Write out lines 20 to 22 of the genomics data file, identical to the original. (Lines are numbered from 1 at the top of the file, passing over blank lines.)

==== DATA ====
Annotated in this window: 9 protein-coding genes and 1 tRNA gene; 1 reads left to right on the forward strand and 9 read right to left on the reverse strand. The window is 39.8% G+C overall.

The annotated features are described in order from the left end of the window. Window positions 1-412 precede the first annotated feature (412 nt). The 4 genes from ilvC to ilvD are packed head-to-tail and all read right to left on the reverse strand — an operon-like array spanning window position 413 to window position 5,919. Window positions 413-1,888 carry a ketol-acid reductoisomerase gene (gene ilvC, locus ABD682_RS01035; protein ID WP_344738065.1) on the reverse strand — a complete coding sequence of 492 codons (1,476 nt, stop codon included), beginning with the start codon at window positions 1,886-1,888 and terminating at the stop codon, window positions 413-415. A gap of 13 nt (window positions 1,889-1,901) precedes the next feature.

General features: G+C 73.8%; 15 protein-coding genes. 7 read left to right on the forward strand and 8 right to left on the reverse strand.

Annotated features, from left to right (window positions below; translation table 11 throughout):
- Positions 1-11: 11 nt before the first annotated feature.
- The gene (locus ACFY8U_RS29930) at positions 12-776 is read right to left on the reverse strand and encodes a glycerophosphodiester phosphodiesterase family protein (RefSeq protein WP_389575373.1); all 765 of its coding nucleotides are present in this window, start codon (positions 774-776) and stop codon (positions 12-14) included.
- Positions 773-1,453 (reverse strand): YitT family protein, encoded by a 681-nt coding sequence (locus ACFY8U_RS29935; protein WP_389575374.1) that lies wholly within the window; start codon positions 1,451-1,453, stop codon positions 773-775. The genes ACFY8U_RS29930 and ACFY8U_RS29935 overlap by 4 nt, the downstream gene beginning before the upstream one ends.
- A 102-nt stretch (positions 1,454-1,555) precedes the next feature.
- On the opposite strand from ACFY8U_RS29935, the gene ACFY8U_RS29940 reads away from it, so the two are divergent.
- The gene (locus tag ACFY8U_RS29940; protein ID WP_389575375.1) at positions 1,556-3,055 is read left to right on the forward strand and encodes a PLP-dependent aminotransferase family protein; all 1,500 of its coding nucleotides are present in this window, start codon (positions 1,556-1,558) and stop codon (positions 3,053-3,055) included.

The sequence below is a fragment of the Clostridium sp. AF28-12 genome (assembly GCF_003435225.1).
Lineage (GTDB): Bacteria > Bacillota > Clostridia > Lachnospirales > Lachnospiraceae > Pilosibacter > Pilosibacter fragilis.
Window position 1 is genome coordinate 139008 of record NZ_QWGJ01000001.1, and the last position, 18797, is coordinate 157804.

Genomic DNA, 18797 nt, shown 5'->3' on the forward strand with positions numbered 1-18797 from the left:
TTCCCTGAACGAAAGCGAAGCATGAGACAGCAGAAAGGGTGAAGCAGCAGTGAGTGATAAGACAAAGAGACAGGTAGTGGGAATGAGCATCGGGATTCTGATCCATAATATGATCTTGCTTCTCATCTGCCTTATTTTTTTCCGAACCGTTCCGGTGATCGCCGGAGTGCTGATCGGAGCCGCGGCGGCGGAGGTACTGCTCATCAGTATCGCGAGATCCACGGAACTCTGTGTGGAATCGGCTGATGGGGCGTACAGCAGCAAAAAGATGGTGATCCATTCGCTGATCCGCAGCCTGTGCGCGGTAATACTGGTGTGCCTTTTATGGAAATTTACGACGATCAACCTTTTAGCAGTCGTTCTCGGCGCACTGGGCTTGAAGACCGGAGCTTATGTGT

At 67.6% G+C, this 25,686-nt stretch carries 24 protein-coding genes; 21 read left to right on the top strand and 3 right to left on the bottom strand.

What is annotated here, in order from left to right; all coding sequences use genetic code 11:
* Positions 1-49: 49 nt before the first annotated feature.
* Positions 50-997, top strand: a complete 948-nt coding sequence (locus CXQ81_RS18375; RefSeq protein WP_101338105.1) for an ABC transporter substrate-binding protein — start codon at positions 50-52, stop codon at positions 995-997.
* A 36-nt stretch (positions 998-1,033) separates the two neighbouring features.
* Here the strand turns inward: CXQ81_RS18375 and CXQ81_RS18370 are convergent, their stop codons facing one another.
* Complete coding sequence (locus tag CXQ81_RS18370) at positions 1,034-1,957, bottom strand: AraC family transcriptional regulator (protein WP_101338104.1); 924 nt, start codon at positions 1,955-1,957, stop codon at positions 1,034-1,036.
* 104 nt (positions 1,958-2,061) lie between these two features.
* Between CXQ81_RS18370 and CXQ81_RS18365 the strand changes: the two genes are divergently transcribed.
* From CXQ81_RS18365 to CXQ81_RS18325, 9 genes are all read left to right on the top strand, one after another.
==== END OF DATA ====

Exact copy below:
* A 36-nt stretch (positions 998-1,033) separates the two neighbouring features.
* Here the strand turns inward: CXQ81_RS18375 and CXQ81_RS18370 are convergent, their stop codons facing one another.
* Complete coding sequence (locus tag CXQ81_RS18370) at positions 1,034-1,957, bottom strand: AraC family transcriptional regulator (protein WP_101338104.1); 924 nt, start codon at positions 1,955-1,957, stop codon at positions 1,034-1,036.